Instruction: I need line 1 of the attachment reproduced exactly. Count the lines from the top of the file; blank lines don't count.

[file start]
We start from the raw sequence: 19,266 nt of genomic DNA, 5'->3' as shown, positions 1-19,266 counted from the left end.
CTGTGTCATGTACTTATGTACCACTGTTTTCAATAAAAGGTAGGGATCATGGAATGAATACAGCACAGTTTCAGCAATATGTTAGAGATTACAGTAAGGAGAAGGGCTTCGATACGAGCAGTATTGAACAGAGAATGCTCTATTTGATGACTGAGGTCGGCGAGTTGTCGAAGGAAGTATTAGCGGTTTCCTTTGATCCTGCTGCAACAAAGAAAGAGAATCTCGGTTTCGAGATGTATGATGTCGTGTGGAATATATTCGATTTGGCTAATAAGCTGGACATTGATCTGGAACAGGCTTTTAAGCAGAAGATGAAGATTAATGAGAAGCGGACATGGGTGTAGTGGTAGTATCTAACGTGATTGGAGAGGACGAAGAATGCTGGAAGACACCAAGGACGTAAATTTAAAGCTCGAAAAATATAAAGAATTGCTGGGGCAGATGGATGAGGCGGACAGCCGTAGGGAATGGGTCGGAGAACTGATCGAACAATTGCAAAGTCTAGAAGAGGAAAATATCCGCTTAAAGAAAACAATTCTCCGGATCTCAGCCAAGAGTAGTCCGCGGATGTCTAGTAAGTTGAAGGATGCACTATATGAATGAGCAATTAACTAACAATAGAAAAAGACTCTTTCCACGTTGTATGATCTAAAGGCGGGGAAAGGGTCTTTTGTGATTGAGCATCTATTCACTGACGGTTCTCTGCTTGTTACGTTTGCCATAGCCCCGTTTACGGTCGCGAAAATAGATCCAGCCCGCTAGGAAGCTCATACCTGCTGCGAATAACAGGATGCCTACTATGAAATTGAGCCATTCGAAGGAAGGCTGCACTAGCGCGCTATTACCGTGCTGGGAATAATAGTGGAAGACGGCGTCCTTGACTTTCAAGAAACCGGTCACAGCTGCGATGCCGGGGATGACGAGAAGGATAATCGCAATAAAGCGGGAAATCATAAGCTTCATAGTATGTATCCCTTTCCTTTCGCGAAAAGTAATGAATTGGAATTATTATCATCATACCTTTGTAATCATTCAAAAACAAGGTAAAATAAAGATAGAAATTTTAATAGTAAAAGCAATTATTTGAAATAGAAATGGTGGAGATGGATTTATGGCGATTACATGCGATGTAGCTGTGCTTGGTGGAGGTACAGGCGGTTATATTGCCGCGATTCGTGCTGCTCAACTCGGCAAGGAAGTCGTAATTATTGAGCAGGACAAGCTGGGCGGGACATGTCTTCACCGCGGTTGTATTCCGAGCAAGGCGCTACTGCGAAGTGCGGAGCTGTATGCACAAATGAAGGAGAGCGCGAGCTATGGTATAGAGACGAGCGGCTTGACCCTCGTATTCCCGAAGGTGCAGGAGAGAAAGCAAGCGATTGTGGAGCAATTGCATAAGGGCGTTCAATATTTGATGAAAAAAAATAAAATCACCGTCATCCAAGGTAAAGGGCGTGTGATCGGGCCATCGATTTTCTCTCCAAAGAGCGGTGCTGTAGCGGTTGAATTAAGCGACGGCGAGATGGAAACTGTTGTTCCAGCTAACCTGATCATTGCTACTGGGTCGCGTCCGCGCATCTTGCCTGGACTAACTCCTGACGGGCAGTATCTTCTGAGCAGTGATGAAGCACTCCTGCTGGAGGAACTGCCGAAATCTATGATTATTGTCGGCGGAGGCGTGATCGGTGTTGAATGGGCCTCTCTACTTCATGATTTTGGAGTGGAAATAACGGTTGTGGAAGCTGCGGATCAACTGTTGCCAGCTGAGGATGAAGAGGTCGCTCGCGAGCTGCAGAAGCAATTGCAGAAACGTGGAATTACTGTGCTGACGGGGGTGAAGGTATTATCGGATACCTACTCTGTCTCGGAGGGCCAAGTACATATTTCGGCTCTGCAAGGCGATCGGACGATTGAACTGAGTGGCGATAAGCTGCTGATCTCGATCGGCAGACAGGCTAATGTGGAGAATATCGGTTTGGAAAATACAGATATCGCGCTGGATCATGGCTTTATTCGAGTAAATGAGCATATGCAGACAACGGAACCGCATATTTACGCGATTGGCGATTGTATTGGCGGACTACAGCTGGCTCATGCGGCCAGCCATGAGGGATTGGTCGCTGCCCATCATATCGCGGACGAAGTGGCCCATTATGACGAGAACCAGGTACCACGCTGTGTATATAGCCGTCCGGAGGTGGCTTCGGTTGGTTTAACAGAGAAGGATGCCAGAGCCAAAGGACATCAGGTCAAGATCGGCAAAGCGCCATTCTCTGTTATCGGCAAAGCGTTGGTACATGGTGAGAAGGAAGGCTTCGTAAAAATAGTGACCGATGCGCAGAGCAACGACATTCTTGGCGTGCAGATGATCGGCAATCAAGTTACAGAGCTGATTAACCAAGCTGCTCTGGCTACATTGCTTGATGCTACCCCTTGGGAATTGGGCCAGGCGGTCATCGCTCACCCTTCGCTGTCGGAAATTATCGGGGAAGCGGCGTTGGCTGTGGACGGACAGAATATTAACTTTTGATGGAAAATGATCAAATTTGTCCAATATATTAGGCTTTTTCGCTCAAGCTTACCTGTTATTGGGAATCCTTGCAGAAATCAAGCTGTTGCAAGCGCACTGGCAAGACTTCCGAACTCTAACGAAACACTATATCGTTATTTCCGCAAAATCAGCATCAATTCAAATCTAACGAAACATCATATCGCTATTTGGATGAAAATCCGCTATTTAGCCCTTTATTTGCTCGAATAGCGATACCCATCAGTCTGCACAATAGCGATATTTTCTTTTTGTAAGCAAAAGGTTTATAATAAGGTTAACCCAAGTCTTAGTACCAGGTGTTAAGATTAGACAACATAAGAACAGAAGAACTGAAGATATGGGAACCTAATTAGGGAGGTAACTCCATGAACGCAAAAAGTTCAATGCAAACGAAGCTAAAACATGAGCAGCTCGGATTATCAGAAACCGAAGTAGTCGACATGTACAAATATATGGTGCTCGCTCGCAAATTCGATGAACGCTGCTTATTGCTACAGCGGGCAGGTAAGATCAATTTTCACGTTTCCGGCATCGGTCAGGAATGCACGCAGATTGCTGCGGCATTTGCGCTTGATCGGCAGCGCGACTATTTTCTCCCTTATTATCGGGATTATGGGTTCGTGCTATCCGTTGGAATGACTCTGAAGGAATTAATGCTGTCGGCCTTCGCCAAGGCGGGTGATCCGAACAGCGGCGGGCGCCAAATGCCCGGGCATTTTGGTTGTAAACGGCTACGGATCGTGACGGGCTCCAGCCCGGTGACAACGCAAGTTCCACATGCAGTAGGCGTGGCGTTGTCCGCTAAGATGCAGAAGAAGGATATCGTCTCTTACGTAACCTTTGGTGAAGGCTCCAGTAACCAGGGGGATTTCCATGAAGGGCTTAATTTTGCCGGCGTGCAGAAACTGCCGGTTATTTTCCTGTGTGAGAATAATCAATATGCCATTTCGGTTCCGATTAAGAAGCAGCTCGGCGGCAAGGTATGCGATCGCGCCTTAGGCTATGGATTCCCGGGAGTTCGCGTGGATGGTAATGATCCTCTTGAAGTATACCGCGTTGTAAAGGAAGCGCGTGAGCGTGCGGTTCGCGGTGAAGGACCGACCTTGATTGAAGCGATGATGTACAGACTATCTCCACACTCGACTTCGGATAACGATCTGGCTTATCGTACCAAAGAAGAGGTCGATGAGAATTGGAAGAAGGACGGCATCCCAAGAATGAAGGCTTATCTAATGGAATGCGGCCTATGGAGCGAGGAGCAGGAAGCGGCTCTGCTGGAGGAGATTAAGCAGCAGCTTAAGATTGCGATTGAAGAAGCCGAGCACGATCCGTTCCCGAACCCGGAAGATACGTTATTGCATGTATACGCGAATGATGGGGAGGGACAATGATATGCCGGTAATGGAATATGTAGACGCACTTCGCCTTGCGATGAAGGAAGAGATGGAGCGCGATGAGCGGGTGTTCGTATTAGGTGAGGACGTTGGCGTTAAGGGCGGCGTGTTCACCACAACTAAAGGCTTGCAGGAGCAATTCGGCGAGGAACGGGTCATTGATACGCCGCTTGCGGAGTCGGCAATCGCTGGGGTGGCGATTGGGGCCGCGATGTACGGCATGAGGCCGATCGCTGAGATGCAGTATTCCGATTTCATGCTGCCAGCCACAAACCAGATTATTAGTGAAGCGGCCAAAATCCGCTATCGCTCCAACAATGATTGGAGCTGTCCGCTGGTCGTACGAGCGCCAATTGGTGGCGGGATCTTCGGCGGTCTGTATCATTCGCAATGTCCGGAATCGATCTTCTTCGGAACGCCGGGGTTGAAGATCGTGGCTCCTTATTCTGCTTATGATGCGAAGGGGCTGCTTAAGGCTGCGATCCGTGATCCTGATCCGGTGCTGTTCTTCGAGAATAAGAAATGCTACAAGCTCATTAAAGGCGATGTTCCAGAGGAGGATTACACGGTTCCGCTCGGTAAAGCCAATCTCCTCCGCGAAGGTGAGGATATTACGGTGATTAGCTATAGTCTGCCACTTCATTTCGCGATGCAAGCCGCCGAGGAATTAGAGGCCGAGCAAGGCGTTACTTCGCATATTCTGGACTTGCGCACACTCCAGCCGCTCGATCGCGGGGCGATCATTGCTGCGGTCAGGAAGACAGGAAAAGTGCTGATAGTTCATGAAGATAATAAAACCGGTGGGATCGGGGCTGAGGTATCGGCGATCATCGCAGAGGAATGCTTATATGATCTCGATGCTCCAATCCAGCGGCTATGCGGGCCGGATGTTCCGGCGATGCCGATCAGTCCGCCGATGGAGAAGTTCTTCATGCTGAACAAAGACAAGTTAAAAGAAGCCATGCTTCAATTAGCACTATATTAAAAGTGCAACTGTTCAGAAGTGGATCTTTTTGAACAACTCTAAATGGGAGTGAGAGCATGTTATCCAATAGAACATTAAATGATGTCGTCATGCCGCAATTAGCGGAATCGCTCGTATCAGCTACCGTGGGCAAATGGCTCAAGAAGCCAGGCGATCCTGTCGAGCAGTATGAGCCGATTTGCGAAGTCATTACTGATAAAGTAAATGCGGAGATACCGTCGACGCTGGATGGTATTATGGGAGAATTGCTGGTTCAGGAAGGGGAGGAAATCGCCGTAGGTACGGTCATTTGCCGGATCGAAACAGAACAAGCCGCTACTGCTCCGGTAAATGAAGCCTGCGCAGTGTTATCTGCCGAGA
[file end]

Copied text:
We start from the raw sequence: 19,266 nt of genomic DNA, 5'->3' as shown, positions 1-19,266 counted from the left end.